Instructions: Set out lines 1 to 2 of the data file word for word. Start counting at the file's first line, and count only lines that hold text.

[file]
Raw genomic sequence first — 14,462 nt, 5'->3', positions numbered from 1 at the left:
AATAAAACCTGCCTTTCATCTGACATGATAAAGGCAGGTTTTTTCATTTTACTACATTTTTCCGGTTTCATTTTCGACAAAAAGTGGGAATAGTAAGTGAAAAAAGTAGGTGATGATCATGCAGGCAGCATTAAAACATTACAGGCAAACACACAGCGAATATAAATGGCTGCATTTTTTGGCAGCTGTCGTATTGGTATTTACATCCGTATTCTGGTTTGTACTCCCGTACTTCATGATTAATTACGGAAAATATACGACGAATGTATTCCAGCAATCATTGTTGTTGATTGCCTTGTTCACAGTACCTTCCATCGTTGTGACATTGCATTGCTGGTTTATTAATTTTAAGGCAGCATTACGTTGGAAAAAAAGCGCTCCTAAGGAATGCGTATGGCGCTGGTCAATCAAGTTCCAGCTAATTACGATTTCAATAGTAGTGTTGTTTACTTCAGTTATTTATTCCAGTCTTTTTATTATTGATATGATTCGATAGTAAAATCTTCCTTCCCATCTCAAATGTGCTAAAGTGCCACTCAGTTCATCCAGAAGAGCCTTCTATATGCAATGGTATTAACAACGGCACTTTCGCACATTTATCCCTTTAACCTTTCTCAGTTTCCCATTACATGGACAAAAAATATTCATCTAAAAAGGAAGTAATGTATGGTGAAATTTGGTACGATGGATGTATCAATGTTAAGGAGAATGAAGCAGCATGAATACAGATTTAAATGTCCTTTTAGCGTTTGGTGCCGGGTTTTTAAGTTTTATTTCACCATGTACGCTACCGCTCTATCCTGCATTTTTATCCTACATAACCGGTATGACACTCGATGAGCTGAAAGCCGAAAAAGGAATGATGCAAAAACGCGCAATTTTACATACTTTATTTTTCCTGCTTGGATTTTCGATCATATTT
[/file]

Raw genomic sequence first — 14,462 nt, 5'->3', positions numbered from 1 at the left:
AATAAAACCTGCCTTTCATCTGACATGATAAAGGCAGGTTTTTTCATTTTACTACATTTTTCCGGTTTCATTTTCGACAAAAAGTGGGAATAGTAAGTGAAAAAAGTAGGTGATGATCATGCAGGCAGCATTAAAACATTACAGGCAAACACACAGCGAATATAAATGGCTGCATTTTTTGGCAGCTGTCGTATTGGTATTTACATCCGTATTCTGGTTTGTACTCCCGTACTTCATGATTAATTACGGAAAATATACGACGAATGTATTCCAGCAATCATTGTTGTTGATTGCCTTGTTCACAGTACCTTCCATCGTTGTGACATTGCATTGCTGGTTTATTAATTTTAAGGCAGCATTACGTTGGAAAAAAAGCGCTCCTAAGGAATGCGTATGGCGCTGGTCAATCAAGTTCCAGCTAATTACGATTTCAATAGTAGTGTTGTTTACTTCAGTTATTTATTCCAGTCTTTTTATTATTGATATGATTCGATAGTAAAATCTTCCTTCCCATCTCAAATGTGCTAAAGTGCCACTCAGTTCATCCAGAAGAGCCTTCTATATGCAATGGTATTAACAACGGCACTTTCGCACATTTATCCCTTTAACCTTTCTCAGTTTCCCATTACATGGACAAAAAATATTCATCTAAAAAGGAAGTAATGTATGGTGAAATTTGGTACGATGGATGTATCAATGTTAAGGAGAATGAAGCAGCATGAATACAGATTTAAATGTCCTTTTAGCGTTTGGTGCCGGGTTTTTAAGTTTTATTTCACCATGTACGCTACCGCTCTATCCTGCATTTTTATCCTACATAACCGGTATGACACTCGATGAGCTGAAAGCCGAAAAAGGAATGATGCAAAAACGCGCAATTTTACATACTTTATTTTTCCTGCTTGGATTTTCGATCATATTT